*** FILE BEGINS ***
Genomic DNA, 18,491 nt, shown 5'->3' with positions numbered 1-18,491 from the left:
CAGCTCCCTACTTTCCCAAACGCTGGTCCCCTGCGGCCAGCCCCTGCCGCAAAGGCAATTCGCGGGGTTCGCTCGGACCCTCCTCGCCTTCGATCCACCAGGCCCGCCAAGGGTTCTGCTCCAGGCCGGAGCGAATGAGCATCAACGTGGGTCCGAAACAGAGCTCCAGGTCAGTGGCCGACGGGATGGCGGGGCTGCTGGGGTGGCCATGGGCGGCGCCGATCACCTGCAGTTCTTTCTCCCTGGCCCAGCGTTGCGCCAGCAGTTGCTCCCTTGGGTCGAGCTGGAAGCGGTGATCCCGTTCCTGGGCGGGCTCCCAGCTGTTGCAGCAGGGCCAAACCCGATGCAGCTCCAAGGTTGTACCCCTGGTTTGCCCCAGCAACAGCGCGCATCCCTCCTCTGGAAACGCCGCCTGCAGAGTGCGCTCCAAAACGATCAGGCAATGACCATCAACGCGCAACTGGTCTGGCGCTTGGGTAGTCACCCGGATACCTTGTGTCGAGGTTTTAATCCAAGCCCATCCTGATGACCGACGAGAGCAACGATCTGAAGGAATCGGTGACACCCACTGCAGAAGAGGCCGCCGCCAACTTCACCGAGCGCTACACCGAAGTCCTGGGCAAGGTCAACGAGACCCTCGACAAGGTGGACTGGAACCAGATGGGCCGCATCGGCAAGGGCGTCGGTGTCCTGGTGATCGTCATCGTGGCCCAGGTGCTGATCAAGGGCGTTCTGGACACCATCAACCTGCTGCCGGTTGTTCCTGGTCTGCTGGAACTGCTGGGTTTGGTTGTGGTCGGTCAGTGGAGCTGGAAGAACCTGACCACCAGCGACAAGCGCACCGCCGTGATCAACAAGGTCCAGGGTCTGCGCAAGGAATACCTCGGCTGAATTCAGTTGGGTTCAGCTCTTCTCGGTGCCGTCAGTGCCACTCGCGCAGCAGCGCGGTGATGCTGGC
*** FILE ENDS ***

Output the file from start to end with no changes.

Genomic DNA, 18,491 nt, shown 5'->3' with positions numbered 1-18,491 from the left:
CAGCTCCCTACTTTCCCAAACGCTGGTCCCCTGCGGCCAGCCCCTGCCGCAAAGGCAATTCGCGGGGTTCGCTCGGACCCTCCTCGCCTTCGATCCACCAGGCCCGCCAAGGGTTCTGCTCCAGGCCGGAGCGAATGAGCATCAACGTGGGTCCGAAACAGAGCTCCAGGTCAGTGGCCGACGGGATGGCGGGGCTGCTGGGGTGGCCATGGGCGGCGCCGATCACCTGCAGTTCTTTCTCCCTGGCCCAGCGTTGCGCCAGCAGTTGCTCCCTTGGGTCGAGCTGGAAGCGGTGATCCCGTTCCTGGGCGGGCTCCCAGCTGTTGCAGCAGGGCCAAACCCGATGCAGCTCCAAGGTTGTACCCCTGGTTTGCCCCAGCAACAGCGCGCATCCCTCCTCTGGAAACGCCGCCTGCAGAGTGCGCTCCAAAACGATCAGGCAATGACCATCAACGCGCAACTGGTCTGGCGCTTGGGTAGTCACCCGGATACCTTGTGTCGAGGTTTTAATCCAAGCCCATCCTGATGACCGACGAGAGCAACGATCTGAAGGAATCGGTGACACCCACTGCAGAAGAGGCCGCCGCCAACTTCACCGAGCGCTACACCGAAGTCCTGGGCAAGGTCAACGAGACCCTCGACAAGGTGGACTGGAACCAGATGGGCCGCATCGGCAAGGGCGTCGGTGTCCTGGTGATCGTCATCGTGGCCCAGGTGCTGATCAAGGGCGTTCTGGACACCATCAACCTGCTGCCGGTTGTTCCTGGTCTGCTGGAACTGCTGGGTTTGGTTGTGGTCGGTCAGTGGAGCTGGAAGAACCTGACCACCAGCGACAAGCGCACCGCCGTGATCAACAAGGTCCAGGGTCTGCGCAAGGAATACCTCGGCTGAATTCAGTTGGGTTCAGCTCTTCTCGGTGCCGTCAGTGCCACTCGCGCAGCAGCGCGGTGATGCTGGC